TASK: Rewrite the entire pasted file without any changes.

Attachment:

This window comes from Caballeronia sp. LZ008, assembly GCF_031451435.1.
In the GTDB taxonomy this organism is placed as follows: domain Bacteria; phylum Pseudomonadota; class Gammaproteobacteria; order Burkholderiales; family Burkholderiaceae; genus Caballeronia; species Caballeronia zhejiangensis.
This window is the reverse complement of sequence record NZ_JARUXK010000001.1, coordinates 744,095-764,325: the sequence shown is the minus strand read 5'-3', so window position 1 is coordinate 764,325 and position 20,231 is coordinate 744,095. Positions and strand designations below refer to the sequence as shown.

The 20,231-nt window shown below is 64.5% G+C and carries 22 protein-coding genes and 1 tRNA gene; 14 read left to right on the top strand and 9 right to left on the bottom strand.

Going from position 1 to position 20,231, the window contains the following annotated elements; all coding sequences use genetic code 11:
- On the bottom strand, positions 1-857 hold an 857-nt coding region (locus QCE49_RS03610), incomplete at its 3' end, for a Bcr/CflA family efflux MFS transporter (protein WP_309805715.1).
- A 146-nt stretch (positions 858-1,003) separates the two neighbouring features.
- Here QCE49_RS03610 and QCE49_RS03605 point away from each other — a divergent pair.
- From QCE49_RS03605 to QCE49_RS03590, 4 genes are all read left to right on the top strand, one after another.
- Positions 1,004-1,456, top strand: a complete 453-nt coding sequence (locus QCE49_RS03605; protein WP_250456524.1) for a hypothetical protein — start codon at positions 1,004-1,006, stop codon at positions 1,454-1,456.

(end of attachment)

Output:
This window comes from Caballeronia sp. LZ008, assembly GCF_031451435.1.
In the GTDB taxonomy this organism is placed as follows: domain Bacteria; phylum Pseudomonadota; class Gammaproteobacteria; order Burkholderiales; family Burkholderiaceae; genus Caballeronia; species Caballeronia zhejiangensis.
This window is the reverse complement of sequence record NZ_JARUXK010000001.1, coordinates 744,095-764,325: the sequence shown is the minus strand read 5'-3', so window position 1 is coordinate 764,325 and position 20,231 is coordinate 744,095. Positions and strand designations below refer to the sequence as shown.

The 20,231-nt window shown below is 64.5% G+C and carries 22 protein-coding genes and 1 tRNA gene; 14 read left to right on the top strand and 9 right to left on the bottom strand.

Going from position 1 to position 20,231, the window contains the following annotated elements; all coding sequences use genetic code 11:
- On the bottom strand, positions 1-857 hold an 857-nt coding region (locus QCE49_RS03610), incomplete at its 3' end, for a Bcr/CflA family efflux MFS transporter (protein WP_309805715.1).
- A 146-nt stretch (positions 858-1,003) separates the two neighbouring features.
- Here QCE49_RS03610 and QCE49_RS03605 point away from each other — a divergent pair.
- From QCE49_RS03605 to QCE49_RS03590, 4 genes are all read left to right on the top strand, one after another.
- Positions 1,004-1,456, top strand: a complete 453-nt coding sequence (locus QCE49_RS03605; protein WP_250456524.1) for a hypothetical protein — start codon at positions 1,004-1,006, stop codon at positions 1,454-1,456.